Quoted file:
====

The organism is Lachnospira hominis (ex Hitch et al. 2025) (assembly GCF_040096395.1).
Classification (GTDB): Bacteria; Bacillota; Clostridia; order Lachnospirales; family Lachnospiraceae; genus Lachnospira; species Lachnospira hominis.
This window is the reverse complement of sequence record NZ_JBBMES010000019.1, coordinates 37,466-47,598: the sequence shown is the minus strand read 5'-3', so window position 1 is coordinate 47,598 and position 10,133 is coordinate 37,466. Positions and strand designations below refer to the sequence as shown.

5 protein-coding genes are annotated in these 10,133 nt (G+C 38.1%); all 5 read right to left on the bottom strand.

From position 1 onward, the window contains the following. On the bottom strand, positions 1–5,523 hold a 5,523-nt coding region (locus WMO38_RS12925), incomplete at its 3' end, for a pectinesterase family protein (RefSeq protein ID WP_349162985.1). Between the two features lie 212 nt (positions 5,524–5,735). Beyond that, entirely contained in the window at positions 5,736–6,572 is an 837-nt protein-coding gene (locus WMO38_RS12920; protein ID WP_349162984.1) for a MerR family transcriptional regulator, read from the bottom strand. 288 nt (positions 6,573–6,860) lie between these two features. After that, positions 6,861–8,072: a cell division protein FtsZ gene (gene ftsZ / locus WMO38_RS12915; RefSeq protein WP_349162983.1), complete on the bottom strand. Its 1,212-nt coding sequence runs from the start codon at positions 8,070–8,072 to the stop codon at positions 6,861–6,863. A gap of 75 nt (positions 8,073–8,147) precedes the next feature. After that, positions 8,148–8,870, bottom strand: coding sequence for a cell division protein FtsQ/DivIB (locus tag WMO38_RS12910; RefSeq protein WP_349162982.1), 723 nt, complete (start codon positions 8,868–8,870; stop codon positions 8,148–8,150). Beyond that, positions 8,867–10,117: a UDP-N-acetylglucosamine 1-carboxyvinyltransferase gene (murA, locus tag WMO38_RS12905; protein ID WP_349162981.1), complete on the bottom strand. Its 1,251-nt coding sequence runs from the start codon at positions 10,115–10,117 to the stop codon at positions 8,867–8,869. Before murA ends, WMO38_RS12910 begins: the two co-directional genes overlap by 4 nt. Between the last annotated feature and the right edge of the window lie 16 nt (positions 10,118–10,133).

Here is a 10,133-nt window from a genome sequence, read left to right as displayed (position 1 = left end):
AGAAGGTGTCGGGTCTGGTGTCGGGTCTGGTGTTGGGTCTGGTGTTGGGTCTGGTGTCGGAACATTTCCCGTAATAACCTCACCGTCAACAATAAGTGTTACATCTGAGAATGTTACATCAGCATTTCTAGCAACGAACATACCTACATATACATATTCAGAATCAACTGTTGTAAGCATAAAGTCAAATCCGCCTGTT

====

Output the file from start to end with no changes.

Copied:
The organism is Lachnospira hominis (ex Hitch et al. 2025) (assembly GCF_040096395.1).
Classification (GTDB): Bacteria; Bacillota; Clostridia; order Lachnospirales; family Lachnospiraceae; genus Lachnospira; species Lachnospira hominis.
This window is the reverse complement of sequence record NZ_JBBMES010000019.1, coordinates 37,466-47,598: the sequence shown is the minus strand read 5'-3', so window position 1 is coordinate 47,598 and position 10,133 is coordinate 37,466. Positions and strand designations below refer to the sequence as shown.

5 protein-coding genes are annotated in these 10,133 nt (G+C 38.1%); all 5 read right to left on the bottom strand.

From position 1 onward, the window contains the following. On the bottom strand, positions 1–5,523 hold a 5,523-nt coding region (locus WMO38_RS12925), incomplete at its 3' end, for a pectinesterase family protein (RefSeq protein ID WP_349162985.1). Between the two features lie 212 nt (positions 5,524–5,735). Beyond that, entirely contained in the window at positions 5,736–6,572 is an 837-nt protein-coding gene (locus WMO38_RS12920; protein ID WP_349162984.1) for a MerR family transcriptional regulator, read from the bottom strand. 288 nt (positions 6,573–6,860) lie between these two features. After that, positions 6,861–8,072: a cell division protein FtsZ gene (gene ftsZ / locus WMO38_RS12915; RefSeq protein WP_349162983.1), complete on the bottom strand. Its 1,212-nt coding sequence runs from the start codon at positions 8,070–8,072 to the stop codon at positions 6,861–6,863. A gap of 75 nt (positions 8,073–8,147) precedes the next feature. After that, positions 8,148–8,870, bottom strand: coding sequence for a cell division protein FtsQ/DivIB (locus tag WMO38_RS12910; RefSeq protein WP_349162982.1), 723 nt, complete (start codon positions 8,868–8,870; stop codon positions 8,148–8,150). Beyond that, positions 8,867–10,117: a UDP-N-acetylglucosamine 1-carboxyvinyltransferase gene (murA, locus tag WMO38_RS12905; protein ID WP_349162981.1), complete on the bottom strand. Its 1,251-nt coding sequence runs from the start codon at positions 10,115–10,117 to the stop codon at positions 8,867–8,869. Before murA ends, WMO38_RS12910 begins: the two co-directional genes overlap by 4 nt. Between the last annotated feature and the right edge of the window lie 16 nt (positions 10,118–10,133).

Here is a 10,133-nt window from a genome sequence, read left to right as displayed (position 1 = left end):
AGAAGGTGTCGGGTCTGGTGTCGGGTCTGGTGTTGGGTCTGGTGTTGGGTCTGGTGTCGGAACATTTCCCGTAATAACCTCACCGTCAACAATAAGTGTTACATCTGAGAATGTTACATCAGCATTTCTAGCAACGAACATACCTACATATACATATTCAGAATCAACTGTTGTAAGCATAAAGTCAAATCCGCCTGTT